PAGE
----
New Species of Unusual Jellyfish Discovered 2.3 Miles Below the Ocean’s Surface

In what looks more like a scene out of a James Cameron movie, researchers on a NOAA expedition aboard the Okeanos Explorer were filming with the help of an ROV in the Marianas Trench last week when an improbable creature suddenly popped into the frame. With just a few wiry tentacles and a cluster of 8 brightly reflective orbs inside its body, this new jellyfish looks like something from the realm of Photoshop than science. But incredibly, it’s real, living happily at 2.3 miles (~3,700 meters) underwater. From Scientific American:

Scientists believe this animal belongs to the genus Crossota, a group of jellies that does not have a sessile polyp stage; all phases of their lives are ocean drifters. They also believe this animal is an ambush predator – note the posture it had assumed in the first half of the video: its bell motionless with its tentacles outstretched like the struts of a spider’s web, waiting for something to bumble into them. The red canals, they suggest, appear to connect the bright yellow objects, which may be gonads.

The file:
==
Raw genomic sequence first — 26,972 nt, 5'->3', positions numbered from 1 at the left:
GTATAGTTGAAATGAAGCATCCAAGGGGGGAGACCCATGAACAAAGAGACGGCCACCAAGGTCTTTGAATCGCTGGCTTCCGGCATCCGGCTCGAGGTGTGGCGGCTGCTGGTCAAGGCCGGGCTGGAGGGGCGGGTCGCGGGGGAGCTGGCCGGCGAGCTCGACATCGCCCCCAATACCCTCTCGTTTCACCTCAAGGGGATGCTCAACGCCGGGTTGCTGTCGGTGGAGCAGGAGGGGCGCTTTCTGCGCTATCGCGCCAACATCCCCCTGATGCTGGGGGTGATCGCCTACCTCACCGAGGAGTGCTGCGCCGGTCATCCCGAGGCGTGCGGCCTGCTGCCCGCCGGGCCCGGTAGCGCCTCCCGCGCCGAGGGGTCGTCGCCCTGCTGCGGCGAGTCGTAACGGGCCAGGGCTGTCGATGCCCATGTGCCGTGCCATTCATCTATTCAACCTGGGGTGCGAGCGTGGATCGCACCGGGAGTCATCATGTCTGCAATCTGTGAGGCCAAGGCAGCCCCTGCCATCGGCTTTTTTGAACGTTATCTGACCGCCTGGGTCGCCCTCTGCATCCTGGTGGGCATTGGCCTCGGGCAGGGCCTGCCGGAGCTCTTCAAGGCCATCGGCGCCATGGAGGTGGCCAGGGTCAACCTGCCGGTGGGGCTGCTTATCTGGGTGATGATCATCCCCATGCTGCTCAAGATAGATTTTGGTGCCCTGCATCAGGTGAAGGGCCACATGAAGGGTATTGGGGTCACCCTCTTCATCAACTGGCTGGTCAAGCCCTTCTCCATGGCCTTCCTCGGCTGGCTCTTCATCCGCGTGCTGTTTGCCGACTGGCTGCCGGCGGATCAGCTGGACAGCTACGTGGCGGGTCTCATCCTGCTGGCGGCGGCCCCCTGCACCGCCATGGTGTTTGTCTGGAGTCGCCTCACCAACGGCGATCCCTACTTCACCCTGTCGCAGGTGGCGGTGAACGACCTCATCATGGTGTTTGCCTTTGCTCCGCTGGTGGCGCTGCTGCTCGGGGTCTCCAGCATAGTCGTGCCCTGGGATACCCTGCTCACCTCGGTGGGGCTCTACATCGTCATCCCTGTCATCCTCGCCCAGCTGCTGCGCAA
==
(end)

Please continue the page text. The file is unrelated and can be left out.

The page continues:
You can get more photo and video updates from the Okeanos Explorer here. (via Neatorama, Scientific American)

Update: An earlier version of this article mentioned the jellyfish may be ‘bioluminescent’. While that may be true in some regard, several people with much more impressive scientific credentials than mine have written to suggest the “lights” seen inside the jellyfish in this video are merely reflective. The most likely scenario is that the gonads of this particular species exhibit some form of fluorescence but do not illuminate independently. Thanks, Steven.

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